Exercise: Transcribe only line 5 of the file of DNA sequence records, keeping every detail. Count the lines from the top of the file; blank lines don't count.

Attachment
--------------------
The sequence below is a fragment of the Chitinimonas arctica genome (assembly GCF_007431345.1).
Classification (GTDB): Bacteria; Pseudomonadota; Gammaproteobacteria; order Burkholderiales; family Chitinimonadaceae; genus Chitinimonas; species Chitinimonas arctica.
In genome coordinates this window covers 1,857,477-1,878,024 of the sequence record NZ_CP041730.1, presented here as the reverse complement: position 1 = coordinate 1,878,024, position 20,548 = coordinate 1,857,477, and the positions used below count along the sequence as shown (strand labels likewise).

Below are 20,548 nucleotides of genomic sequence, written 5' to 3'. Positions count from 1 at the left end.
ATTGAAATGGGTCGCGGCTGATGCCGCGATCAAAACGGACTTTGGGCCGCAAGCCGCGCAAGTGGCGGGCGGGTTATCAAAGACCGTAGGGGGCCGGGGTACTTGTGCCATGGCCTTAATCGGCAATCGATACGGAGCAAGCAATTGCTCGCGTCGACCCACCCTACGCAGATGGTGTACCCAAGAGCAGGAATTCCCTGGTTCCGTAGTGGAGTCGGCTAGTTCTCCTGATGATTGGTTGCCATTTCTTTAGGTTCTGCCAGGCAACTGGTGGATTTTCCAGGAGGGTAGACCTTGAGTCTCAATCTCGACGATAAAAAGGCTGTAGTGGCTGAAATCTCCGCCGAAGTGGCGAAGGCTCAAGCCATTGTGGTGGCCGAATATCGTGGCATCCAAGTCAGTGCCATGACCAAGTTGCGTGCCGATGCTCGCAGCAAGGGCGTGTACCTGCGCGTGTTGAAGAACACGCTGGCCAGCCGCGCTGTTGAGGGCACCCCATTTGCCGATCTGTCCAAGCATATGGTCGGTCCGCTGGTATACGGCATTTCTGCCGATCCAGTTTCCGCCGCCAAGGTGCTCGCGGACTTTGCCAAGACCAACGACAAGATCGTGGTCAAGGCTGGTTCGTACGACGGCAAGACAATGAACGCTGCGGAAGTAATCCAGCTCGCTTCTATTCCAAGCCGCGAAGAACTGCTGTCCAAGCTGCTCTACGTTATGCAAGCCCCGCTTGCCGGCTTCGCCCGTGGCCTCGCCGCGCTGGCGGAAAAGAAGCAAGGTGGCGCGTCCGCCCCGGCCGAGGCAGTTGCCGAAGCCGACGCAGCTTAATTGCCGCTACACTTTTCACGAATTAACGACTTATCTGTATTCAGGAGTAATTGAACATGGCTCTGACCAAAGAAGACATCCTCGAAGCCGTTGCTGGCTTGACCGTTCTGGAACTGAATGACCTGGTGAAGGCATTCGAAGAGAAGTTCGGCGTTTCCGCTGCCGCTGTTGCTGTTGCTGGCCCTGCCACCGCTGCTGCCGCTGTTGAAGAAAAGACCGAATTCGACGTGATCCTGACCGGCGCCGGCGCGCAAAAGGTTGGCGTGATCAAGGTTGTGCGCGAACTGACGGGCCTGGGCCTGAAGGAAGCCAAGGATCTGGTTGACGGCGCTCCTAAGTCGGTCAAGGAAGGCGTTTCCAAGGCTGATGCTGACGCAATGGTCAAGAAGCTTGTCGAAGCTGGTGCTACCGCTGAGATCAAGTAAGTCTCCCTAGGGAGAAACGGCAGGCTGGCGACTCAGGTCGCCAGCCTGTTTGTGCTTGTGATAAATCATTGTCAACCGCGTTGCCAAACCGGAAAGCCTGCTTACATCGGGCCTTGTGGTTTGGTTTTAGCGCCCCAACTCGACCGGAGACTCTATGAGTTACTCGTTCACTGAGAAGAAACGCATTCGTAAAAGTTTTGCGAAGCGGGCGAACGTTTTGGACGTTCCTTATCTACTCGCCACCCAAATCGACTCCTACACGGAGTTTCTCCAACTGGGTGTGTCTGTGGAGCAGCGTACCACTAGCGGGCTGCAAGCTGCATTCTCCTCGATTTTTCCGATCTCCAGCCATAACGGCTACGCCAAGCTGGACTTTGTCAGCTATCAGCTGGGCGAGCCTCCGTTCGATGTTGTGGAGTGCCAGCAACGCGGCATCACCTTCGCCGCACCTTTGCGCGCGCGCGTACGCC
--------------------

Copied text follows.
ATTGAAATGGGTCGCGGCTGATGCCGCGATCAAAACGGACTTTGGGCCGCAAGCCGCGCAAGTGGCGGGCGGGTTATCAAAGACCGTAGGGGGCCGGGGTACTTGTGCCATGGCCTTAATCGGCAATCGATACGGAGCAAGCAATTGCTCGCGTCGACCCACCCTACGCAGATGGTGTACCCAAGAGCAGGAATTCCCTGGTTCCGTAGTGGAGTCGGCTAGTTCTCCTGATGATTGGTTGCCATTTCTTTAGGTTCTGCCAGGCAACTGGTGGATTTTCCAGGAGGGTAGACCTTGAGTCTCAATCTCGACGATAAAAAGGCTGTAGTGGCTGAAATCTCCGCCGAAGTGGCGAAGGCTCAAGCCATTGTGGTGGCCGAATATCGTGGCATCCAAGTCAGTGCCATGACCAAGTTGCGTGCCGATGCTCGCAGCAAGGGCGTGTACCTGCGCGTGTTGAAGAACACGCTGGCCAGCCGCGCTGTTGAGGGCACCCCATTTGCCGATCTGTCCAAGCATATGGTCGGTCCGCTGGTATACGGCATTTCTGCCGATCCAGTTTCCGCCGCCAAGGTGCTCGCGGACTTTGCCAAGACCAACGACAAGATCGTGGTCAAGGCTGGTTCGTACGACGGCAAGACAATGAACGCTGCGGAAGTAATCCAGCTCGCTTCTATTCCAAGCCGCGAAGAACTGCTGTCCAAGCTGCTCTACGTTATGCAAGCCCCGCTTGCCGGCTTCGCCCGTGGCCTCGCCGCGCTGGCGGAAAAGAAGCAAGGTGGCGCGTCCGCCCCGGCCGAGGCAGTTGCCGAAGCCGACGCAGCTTAATTGCCGCTACACTTTTCACGAATTAACGACTTATCTGTATTCAGGAGTAATTGAACATGGCTCTGACCAAAGAAGACATCCTCGAAGCCGTTGCTGGCTTGACCGTTCTGGAACTGAATGACCTGGTGAAGGCATTCGAAGAGAAGTTCGGCGTTTCCGCTGCCGCTGTTGCTGTTGCTGGCCCTGCCACCGCTGCTGCCGCTGTTGAAGAAAAGACCGAATTCGACGTGATCCTGACCGGCGCCGGCGCGCAAAAGGTTGGCGTGATCAAGGTTGTGCGCGAACTGACGGGCCTGGGCCTGAAGGAAGCCAAGGATCTGGTTGACGGCGCTCCTAAGTCGGTCAAGGAAGGCGTTTCCAAGGCTGATGCTGACGCAATGGTCAAGAAGCTTGTCGAAGCTGGTGCTACCGCTGAGATCAAGTAAGTCTCCCTAGGGAGAAACGGCAGGCTGGCGACTCAGGTCGCCAGCCTGTTTGTGCTTGTGATAAATCATTGTCAACCGCGTTGCCAAACCGGAAAGCCTGCTTACATCGGGCCTTGTGGTTTGGTTTTAGCGCCCCAACTCGACCGGAGACTCTATGAGTTACTCGTTCACTGAGAAGAAACGCATTCGTAAAAGTTTTGCGAAGCGGGCGAACGTTTTGGACGTTCCTTATCTACTCGCCACCCAAATCGACTCCTACACGGAGTTTCTCCAACTGGGTGTGTCTGTGGAGCAGCGTACCACTAGCGGGCTGCAAGCTGCATTCTCCTCGATTTTTCCGATCTCCAGCCATAACGGCTACGCCAAGCTGGACTTTGTCAGCTATCAGCTGGGCGAGCCTCCGTTCGATGTTGTGGAGTGCCAGCAACGCGGCATCACCTTCGCCGCACCTTTGCGCGCGCGCGTACGCC